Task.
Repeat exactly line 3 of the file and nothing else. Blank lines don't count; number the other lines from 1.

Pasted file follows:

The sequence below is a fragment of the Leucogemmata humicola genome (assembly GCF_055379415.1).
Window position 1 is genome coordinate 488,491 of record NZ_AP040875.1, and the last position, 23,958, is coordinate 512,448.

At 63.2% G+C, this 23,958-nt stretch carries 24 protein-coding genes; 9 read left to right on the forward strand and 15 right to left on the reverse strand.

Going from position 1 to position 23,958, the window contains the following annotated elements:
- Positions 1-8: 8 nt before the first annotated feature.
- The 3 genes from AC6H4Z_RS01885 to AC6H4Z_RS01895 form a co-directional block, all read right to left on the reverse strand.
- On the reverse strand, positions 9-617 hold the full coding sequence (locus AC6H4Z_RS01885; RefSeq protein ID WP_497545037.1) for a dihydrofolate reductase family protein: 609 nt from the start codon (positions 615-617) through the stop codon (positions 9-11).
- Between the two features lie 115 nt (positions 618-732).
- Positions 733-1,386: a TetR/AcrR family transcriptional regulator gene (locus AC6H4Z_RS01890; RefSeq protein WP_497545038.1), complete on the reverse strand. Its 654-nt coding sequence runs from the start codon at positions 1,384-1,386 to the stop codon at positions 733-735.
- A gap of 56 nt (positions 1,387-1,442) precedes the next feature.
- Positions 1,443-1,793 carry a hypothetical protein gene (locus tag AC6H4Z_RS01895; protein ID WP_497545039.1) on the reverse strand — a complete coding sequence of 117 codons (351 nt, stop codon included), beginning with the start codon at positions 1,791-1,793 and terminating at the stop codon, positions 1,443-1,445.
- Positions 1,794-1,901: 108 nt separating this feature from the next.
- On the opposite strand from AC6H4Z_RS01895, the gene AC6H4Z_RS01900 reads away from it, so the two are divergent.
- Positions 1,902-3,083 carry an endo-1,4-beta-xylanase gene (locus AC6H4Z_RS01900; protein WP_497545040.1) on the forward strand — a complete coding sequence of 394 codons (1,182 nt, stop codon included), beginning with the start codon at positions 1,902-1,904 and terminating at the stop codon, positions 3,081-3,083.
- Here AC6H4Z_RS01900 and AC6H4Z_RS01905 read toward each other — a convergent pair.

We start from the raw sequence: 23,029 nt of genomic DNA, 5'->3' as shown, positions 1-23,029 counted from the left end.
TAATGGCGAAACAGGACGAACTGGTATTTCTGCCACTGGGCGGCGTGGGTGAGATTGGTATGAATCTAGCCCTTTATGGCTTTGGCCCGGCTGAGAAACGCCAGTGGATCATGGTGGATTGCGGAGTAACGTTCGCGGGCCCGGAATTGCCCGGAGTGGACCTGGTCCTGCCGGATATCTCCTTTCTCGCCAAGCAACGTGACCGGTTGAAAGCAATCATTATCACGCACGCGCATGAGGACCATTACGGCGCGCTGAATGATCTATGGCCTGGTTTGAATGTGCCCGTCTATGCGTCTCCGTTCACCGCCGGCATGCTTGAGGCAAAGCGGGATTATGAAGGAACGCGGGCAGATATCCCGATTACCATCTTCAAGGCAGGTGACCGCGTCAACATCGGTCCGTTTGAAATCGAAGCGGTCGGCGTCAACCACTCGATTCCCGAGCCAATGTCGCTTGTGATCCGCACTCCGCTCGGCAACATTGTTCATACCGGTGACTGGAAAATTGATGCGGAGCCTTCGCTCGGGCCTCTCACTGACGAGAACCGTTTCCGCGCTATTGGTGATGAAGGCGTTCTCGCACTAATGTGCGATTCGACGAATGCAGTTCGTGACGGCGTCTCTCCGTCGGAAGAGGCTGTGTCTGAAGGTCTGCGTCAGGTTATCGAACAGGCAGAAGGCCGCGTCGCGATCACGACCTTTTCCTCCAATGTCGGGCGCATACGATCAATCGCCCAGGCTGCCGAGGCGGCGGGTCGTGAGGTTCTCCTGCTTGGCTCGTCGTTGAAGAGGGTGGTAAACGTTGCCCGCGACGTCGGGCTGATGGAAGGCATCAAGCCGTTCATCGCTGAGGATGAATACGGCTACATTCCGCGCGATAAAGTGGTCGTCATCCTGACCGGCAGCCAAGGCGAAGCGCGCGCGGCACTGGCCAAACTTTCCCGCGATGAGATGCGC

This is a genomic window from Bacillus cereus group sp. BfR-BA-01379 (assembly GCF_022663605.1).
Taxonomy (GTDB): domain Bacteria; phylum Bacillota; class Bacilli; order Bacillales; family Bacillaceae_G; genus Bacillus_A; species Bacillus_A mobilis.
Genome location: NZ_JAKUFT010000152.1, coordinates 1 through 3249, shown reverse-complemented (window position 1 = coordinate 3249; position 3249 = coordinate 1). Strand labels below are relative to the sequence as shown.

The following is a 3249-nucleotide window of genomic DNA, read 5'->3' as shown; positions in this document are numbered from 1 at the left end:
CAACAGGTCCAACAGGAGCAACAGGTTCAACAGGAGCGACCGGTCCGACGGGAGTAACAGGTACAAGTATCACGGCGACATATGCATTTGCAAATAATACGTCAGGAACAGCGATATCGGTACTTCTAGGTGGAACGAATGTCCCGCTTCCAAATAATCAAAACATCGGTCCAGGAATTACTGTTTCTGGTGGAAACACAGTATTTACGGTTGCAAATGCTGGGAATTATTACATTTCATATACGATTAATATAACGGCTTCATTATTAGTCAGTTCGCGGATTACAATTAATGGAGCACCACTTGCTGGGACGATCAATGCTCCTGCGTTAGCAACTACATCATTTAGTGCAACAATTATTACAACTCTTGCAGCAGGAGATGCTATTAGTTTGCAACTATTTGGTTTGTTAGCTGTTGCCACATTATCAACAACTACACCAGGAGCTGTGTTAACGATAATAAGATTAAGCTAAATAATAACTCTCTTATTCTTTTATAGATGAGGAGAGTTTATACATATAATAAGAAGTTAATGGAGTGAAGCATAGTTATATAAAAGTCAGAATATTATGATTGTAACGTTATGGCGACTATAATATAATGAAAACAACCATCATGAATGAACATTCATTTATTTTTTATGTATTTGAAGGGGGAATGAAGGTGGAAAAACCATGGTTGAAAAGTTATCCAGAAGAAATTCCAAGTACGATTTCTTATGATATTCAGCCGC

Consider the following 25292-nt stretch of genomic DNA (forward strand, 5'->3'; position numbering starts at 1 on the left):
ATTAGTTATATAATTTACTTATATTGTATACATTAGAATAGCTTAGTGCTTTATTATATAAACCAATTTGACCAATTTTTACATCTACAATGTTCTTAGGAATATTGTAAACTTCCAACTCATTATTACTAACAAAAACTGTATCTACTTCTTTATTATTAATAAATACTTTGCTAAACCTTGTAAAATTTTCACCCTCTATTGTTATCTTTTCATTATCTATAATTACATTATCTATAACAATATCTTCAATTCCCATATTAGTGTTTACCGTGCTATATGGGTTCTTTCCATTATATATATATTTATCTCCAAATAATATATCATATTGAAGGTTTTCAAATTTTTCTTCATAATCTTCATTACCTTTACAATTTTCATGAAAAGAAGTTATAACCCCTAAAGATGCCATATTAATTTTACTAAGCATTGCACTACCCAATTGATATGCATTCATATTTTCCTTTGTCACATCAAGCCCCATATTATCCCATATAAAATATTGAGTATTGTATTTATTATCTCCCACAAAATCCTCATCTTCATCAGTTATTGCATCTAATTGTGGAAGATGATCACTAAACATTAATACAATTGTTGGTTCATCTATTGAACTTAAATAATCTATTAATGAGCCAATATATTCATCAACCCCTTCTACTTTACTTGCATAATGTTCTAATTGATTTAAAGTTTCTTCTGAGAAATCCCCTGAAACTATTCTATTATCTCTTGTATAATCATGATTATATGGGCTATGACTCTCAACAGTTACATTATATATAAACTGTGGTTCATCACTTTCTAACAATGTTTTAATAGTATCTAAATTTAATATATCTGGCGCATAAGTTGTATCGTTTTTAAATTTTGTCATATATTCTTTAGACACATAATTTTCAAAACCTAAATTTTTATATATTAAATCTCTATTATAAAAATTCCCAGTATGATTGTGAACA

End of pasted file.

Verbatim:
At 63.2% G+C, this 23,958-nt stretch carries 24 protein-coding genes; 9 read left to right on the forward strand and 15 right to left on the reverse strand.